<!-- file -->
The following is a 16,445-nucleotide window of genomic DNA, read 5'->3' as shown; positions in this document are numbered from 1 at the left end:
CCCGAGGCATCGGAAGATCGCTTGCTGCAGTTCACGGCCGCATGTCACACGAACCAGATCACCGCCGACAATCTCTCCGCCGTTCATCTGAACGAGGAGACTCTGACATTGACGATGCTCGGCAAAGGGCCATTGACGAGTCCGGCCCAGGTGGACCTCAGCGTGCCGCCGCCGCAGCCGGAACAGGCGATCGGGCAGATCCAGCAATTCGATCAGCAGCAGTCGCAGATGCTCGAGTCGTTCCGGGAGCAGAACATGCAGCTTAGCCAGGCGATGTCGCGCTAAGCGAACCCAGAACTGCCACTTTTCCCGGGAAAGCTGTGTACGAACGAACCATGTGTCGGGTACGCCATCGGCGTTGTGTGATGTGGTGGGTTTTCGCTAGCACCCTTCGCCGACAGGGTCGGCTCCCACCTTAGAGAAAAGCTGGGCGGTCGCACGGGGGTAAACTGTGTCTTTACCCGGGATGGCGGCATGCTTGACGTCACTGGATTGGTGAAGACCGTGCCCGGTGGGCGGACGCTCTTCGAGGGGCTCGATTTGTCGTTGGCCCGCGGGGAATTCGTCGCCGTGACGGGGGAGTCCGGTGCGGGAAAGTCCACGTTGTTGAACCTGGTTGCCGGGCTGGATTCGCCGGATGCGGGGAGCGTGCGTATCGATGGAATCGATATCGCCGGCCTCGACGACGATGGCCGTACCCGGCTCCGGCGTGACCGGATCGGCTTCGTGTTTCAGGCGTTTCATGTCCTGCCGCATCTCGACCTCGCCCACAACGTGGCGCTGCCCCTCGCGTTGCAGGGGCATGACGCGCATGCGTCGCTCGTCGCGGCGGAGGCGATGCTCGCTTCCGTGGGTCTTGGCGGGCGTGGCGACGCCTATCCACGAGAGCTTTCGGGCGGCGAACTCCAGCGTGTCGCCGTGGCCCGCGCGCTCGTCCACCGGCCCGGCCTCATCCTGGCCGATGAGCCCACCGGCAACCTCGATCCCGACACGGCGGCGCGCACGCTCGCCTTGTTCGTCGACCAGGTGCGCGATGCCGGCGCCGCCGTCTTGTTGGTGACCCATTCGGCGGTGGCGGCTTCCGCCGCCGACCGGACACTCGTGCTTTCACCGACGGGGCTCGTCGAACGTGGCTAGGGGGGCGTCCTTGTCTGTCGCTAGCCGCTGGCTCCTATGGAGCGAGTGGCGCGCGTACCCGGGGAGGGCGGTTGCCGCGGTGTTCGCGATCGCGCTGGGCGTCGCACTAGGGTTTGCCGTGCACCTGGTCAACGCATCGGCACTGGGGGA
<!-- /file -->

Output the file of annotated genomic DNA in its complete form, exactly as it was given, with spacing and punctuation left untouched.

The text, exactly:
The following is a 16,445-nucleotide window of genomic DNA, read 5'->3' as shown; positions in this document are numbered from 1 at the left end:
CCCGAGGCATCGGAAGATCGCTTGCTGCAGTTCACGGCCGCATGTCACACGAACCAGATCACCGCCGACAATCTCTCCGCCGTTCATCTGAACGAGGAGACTCTGACATTGACGATGCTCGGCAAAGGGCCATTGACGAGTCCGGCCCAGGTGGACCTCAGCGTGCCGCCGCCGCAGCCGGAACAGGCGATCGGGCAGATCCAGCAATTCGATCAGCAGCAGTCGCAGATGCTCGAGTCGTTCCGGGAGCAGAACATGCAGCTTAGCCAGGCGATGTCGCGCTAAGCGAACCCAGAACTGCCACTTTTCCCGGGAAAGCTGTGTACGAACGAACCATGTGTCGGGTACGCCATCGGCGTTGTGTGATGTGGTGGGTTTTCGCTAGCACCCTTCGCCGACAGGGTCGGCTCCCACCTTAGAGAAAAGCTGGGCGGTCGCACGGGGGTAAACTGTGTCTTTACCCGGGATGGCGGCATGCTTGACGTCACTGGATTGGTGAAGACCGTGCCCGGTGGGCGGACGCTCTTCGAGGGGCTCGATTTGTCGTTGGCCCGCGGGGAATTCGTCGCCGTGACGGGGGAGTCCGGTGCGGGAAAGTCCACGTTGTTGAACCTGGTTGCCGGGCTGGATTCGCCGGATGCGGGGAGCGTGCGTATCGATGGAATCGATATCGCCGGCCTCGACGACGATGGCCGTACCCGGCTCCGGCGTGACCGGATCGGCTTCGTGTTTCAGGCGTTTCATGTCCTGCCGCATCTCGACCTCGCCCACAACGTGGCGCTGCCCCTCGCGTTGCAGGGGCATGACGCGCATGCGTCGCTCGTCGCGGCGGAGGCGATGCTCGCTTCCGTGGGTCTTGGCGGGCGTGGCGACGCCTATCCACGAGAGCTTTCGGGCGGCGAACTCCAGCGTGTCGCCGTGGCCCGCGCGCTCGTCCACCGGCCCGGCCTCATCCTGGCCGATGAGCCCACCGGCAACCTCGATCCCGACACGGCGGCGCGCACGCTCGCCTTGTTCGTCGACCAGGTGCGCGATGCCGGCGCCGCCGTCTTGTTGGTGACCCATTCGGCGGTGGCGGCTTCCGCCGCCGACCGGACACTCGTGCTTTCACCGACGGGGCTCGTCGAACGTGGCTAGGGGGGCGTCCTTGTCTGTCGCTAGCCGCTGGCTCCTATGGAGCGAGTGGCGCGCGTACCCGGGGAGGGCGGTTGCCGCGGTGTTCGCGATCGCGCTGGGCGTCGCACTAGGGTTTGCCGTGCACCTGGTCAACGCATCGGCACTGGGGGA